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all shall be gathered together in one in Christ; that all in heaven and earth shall be reconciled in Christ; that all shall in Christ be made alive, who die in Adam; and that all who have borne the image of Adam shall bear the image of Christ; that all shall bow before him, and confess him Lord, to the glory of God, and that every creature in existence shall, to the approbation of the four and twenty elders, sing, Worthy is the Lamb. That God's will shall be done in earth as in heaven. This cannot be, until there shall be none sinners, none mortal or dead.

"How glorious! How suitable to man! How honorable to God! In what harmony with the angels' song! In what harmony with the Saviour's declaration, to give all flesh eternal life!

"Here will I set up my rest;

My fluctuating heart
From the haven of his breast
Shall never more depart.'

"These things are faithful and true, and will stand forever.”

But, alas! Elias Smith could not avoid change. He was "carried about with every wind of doctrine." We have no doubt he felt all he said on that occasion; but, like the apostle Peter before his Master's resurrection, he did not know how feeble he was.

A matter of much more importance, which cheered the heart of Mr. Ballou about this time, was the publication of Mr. Balfour's Inquiry, for which the Universalist public had been looking for several months. It was a grand work for that day, and animated the hearts of thousands of good men. Mr. Ballou had labored for years to

* The title was, " An Inquiry into the Scriptural Import of the Words Sheol, Hades, Tartarus and Gehenna: all translated Hell, in the common English version. By Walter Balfour." Charlestown: 1824. The first edition was a large octavo of 448 pages.

bring men to entertain the views taken by Mr. Balfour in this work; and he therefore felt no common degree of satisfaction in seeing those views adopted by a man of Mr. Balfour's repute for learning and candor. Mr. Balfour had not learned his opinions from Universalists, but from a diligent, careful and honest study of the sacred Scriptures, with a sincere desire to know what is truth. This course brought him out where Mr. Ballou had arrived before him; but Mr. Ballou said, in his meekness of spirit, that it made him inexpressibly happy to see "that what he had feebly endeavored to vindicate" was 66 espoused by a man of abilities and endowments which are compatible with the vast merits of the subject." He hailed Mr. Balfour as a fellow-laborer; he exerted all his influence to give encouragement to the man, and circulation to his book. He caused a notice of it to be published, in which he said:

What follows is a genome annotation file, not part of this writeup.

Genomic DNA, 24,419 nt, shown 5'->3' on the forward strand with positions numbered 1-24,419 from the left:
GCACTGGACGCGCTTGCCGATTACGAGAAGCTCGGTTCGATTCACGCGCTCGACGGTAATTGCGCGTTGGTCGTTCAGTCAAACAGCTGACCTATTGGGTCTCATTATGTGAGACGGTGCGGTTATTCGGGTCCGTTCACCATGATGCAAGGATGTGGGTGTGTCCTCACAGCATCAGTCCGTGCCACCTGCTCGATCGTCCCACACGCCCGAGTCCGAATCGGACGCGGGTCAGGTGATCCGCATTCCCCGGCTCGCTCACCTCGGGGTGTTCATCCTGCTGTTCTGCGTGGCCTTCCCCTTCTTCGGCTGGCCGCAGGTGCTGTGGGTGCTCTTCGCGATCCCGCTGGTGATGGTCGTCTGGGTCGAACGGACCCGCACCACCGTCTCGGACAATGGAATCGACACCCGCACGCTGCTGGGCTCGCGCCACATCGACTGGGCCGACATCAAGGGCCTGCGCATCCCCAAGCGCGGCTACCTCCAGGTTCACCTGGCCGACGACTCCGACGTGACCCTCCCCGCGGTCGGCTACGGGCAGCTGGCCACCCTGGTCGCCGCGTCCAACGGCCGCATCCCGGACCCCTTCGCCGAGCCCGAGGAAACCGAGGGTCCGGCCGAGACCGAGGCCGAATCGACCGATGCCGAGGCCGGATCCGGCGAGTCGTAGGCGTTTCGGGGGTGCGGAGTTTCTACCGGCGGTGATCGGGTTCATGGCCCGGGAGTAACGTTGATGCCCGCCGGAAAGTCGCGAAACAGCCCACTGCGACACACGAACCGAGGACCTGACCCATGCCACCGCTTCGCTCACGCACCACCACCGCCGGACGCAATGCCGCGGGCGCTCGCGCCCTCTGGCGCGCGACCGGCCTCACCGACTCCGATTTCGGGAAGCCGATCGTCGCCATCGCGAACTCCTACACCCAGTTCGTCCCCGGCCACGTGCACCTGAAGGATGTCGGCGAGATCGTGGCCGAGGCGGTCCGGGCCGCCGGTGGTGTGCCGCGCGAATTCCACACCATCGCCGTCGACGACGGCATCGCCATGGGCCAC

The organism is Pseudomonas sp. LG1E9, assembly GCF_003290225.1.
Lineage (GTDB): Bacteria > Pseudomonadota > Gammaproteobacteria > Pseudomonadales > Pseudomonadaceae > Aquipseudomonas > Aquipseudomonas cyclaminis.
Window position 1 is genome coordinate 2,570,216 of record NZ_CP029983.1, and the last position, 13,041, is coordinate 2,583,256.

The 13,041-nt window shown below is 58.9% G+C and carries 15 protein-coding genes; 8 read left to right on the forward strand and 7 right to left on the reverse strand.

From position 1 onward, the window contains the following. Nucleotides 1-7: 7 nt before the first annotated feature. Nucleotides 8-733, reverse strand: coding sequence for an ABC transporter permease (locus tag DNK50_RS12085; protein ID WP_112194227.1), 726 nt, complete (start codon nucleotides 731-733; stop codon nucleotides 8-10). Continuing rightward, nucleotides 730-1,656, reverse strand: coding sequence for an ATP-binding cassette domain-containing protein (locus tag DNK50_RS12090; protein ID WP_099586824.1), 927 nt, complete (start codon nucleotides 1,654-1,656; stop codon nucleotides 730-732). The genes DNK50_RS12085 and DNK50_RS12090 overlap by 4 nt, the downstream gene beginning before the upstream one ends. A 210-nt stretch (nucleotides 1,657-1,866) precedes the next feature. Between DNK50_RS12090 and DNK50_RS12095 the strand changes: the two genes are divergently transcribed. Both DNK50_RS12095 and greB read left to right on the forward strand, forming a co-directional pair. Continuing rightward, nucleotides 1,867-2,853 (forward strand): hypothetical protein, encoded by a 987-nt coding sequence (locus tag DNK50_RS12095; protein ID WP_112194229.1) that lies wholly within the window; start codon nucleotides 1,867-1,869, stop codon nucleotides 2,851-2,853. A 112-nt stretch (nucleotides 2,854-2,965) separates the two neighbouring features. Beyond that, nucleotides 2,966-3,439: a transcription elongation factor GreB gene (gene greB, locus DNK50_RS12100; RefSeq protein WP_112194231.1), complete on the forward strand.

"This work is recommended to Universalists as being wonderfully calculated to show the true meaning of those passages in which the word hell occurs, and to prove that in its legitimate sense it gives no support to the gloomy doctrine of a future state of sinfulness and misery.

"This work is recommended to the clergy who continue to preach the doctrine of eternal torments in hell, as a work which cannot fail to redeem their minds from the worst of all bondage, and bring them into the enjoyment of that faith and hope which correspond and harmonize with their benevolent desires and prayers, that they are in the habit of offering for all men.

“The attention of the public, and of every Christian denomination, is most fervently solicited to this work, it being an effort of much labor, designed for the purpose of accommodating both the learned and the unlearned with an understanding of many important facts relative to divine revelation, calculated to show

that the sacred oracles give no support to a doctrine which has so long repelled the heart, and tended to infidelity. Freed from this cloud of darkness and error, rendered dense by blind tradition, the divine oracles shine forth in their native splendor; nor will they fail to attract every eye, nor to irradiate and warm every heart.”

Mr. Ballou had no envy to gratify. He hailed every new co-worker with great joy, and still kept praying to "the Lord of the harvest that he would send forth laborers into his harvest."

SECTION XXVII.- DEATH OF FRIENDS.